If you need to generate the script for system load, you can only create schemas on Oracle and Oracle EBR databases; the system load script is not supported on any other database.

    If you are performing the system load with full SYS or SYSDBA privileges, then you can create the schemas on any certified database.

  • Product Load Phase

    During the product load phase, RCU will create procedures, functions, tables, indexes and other objects within schemas and run any action that does not require DBA access. Any non DBA user or the REGISTRYOWNER user can be used for this step.

  • Optional Post-Product Load Phase

    This optional step is needed for components that must execute product load scripts requiring DBA privileges.

1.2.2 Granting Permissions to Users for System Load

If you want to give a user with limited privileges the ability to perform the system load phase, you must grant the user the following before they can perform the system load:


This user will be used for connecting to the system for queries, but the generated scripts from the system load phase must be run by someone with DBA privileges.

grant select_catalog_role to user;
grant select any dictionary to user;
grant create session to user;
grant select on schema_version_registry to user;


You may encounter a "Table or view does not exist" error message when you execute the last command; this can be safely ignored.

After performing the system load, grant the following to the same user in order for them to perform data load:

grant REGISTRYACCESS to user;

1.2.3 Understanding Custom Prefixes

Schemas in your database can be grouped together using custom prefixes.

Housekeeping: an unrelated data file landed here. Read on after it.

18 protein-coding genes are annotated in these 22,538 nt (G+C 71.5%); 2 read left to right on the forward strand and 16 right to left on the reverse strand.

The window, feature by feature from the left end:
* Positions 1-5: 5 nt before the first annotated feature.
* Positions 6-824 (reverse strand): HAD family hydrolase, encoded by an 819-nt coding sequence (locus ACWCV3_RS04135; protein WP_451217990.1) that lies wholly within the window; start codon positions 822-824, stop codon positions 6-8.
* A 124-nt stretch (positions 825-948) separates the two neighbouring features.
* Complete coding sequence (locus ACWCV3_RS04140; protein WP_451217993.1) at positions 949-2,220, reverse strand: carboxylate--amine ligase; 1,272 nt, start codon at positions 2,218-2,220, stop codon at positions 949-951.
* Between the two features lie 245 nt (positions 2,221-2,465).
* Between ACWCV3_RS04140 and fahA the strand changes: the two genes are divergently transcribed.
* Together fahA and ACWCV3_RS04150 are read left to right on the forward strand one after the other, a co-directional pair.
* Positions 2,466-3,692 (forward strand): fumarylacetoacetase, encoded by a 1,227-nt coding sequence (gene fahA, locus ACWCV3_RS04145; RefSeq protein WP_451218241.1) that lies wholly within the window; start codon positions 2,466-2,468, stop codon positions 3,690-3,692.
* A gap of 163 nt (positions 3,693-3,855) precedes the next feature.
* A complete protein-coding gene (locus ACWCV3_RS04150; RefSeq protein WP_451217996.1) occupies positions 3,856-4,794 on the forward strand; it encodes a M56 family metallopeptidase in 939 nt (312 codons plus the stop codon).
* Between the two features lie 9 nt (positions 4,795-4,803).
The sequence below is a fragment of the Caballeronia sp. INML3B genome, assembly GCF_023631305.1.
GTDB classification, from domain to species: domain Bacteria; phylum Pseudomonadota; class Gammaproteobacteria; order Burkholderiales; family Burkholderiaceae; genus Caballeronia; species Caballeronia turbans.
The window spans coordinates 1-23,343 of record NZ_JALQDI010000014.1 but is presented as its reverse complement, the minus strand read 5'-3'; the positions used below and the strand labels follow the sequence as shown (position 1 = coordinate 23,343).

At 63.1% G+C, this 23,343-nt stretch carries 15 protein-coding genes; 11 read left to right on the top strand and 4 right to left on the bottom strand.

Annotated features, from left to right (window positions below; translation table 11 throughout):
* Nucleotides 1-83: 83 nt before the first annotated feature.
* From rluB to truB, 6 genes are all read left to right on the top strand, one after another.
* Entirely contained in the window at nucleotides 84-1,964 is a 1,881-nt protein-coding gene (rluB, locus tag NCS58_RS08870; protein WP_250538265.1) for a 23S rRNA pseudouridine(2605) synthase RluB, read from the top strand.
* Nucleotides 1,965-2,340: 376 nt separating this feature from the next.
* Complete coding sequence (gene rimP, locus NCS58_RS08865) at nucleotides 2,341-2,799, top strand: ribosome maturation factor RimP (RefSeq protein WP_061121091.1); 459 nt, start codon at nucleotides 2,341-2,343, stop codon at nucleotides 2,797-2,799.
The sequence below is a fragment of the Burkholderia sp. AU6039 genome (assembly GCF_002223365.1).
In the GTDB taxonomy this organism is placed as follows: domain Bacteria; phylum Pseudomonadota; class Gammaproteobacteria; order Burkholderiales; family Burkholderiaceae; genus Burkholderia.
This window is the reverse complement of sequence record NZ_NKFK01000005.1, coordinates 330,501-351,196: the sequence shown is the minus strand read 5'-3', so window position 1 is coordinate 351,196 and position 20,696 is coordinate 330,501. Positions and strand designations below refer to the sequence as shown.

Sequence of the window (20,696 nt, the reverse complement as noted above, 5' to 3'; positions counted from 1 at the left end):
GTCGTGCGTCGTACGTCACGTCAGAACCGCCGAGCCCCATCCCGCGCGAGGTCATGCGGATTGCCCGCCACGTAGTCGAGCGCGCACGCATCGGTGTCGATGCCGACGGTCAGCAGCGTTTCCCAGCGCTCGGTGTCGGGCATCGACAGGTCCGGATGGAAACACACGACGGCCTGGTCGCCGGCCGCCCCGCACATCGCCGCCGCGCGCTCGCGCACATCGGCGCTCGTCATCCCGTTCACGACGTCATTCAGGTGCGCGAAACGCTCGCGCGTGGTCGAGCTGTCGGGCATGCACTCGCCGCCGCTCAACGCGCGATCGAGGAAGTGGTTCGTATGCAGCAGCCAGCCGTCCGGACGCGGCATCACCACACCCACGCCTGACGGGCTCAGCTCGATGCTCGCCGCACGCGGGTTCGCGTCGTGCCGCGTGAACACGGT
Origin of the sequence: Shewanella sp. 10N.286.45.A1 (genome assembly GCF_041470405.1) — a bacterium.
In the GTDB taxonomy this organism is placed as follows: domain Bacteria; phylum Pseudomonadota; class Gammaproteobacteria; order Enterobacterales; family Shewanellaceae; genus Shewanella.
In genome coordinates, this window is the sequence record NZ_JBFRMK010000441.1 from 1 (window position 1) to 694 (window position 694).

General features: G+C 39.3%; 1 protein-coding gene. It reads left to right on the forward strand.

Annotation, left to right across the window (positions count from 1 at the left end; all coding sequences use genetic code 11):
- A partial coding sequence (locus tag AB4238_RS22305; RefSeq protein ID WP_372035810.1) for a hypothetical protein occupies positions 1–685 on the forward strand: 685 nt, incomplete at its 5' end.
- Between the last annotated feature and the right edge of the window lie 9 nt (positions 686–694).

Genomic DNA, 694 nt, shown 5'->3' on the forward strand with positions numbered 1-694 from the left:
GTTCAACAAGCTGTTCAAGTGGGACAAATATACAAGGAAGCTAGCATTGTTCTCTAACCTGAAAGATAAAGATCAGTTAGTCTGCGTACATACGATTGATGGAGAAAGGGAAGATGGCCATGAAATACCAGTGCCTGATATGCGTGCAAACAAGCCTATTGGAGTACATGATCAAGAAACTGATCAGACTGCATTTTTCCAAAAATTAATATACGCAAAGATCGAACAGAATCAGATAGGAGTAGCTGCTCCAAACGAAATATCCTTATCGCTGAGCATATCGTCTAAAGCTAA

For important information regarding custom prefixes in IBM DB2 databases, refer to "Size Limit for Schema Prefixes" in the Oracle Fusion Middleware System Requirements and Specifications document.

The prefix is prepended to and separated from the schema name with an underscore (_) character, as shown below:


The default prefix used by RCU is DEV; if DEV has already been used, then RCU will default to DEV1, then DEV2, and so on. Prefixes are used to create and organize logical groups of schemas. For example, you may want to create a test version of the Metadata Services (schema name MDS) called TEST_MDS; then, when are ready for your production version, you can create a second version of the schema called PROD_MDS. Both TEST_MDS and PROD_MDS may reside on the same or separate databases.

You are only allowed to use a prefix once per schema within a single database. For example, if you had a version of the Metadata Services schema called DEV_MDS, then you can not use the DEV prefix again to create another version of the Metadata Services schema (for example, DEV_MDS2).

If you want to create another version of the schema using the same prefix, you must first drop the existing schema and then create the schema again.

The mapping between the prefixes and schemas is maintained in schema_version_registry.

1.2.4 Understanding the Service Table Schema

The Service Table schema is a special schema that is installed automatically whenever RCU is run. The service table stores basic schema configuration information (for example, schema prefixes and passwords) that can then be accessed and used by other Oracle Fusion Middleware components during domain creation.

For example, the configuration wizard has screens which you can configure to use the data stored in the service table when RCU was run. After you provide the service table schema credentials, the data from the service table is used to populate the fields on the screen, thus saving you the need to manually populate that data yourself.

Once created, service tables are used to wire Oracle Fusion Middleware components together. For more information, see "Cross-Component Wiring" in Administering Oracle Fusion Middleware.

1.2.5 Planning Your Schema Creation

This section provides examples to help you understand how schemas can be grouped together and distributed depending on your specific environment. The following examples are provided: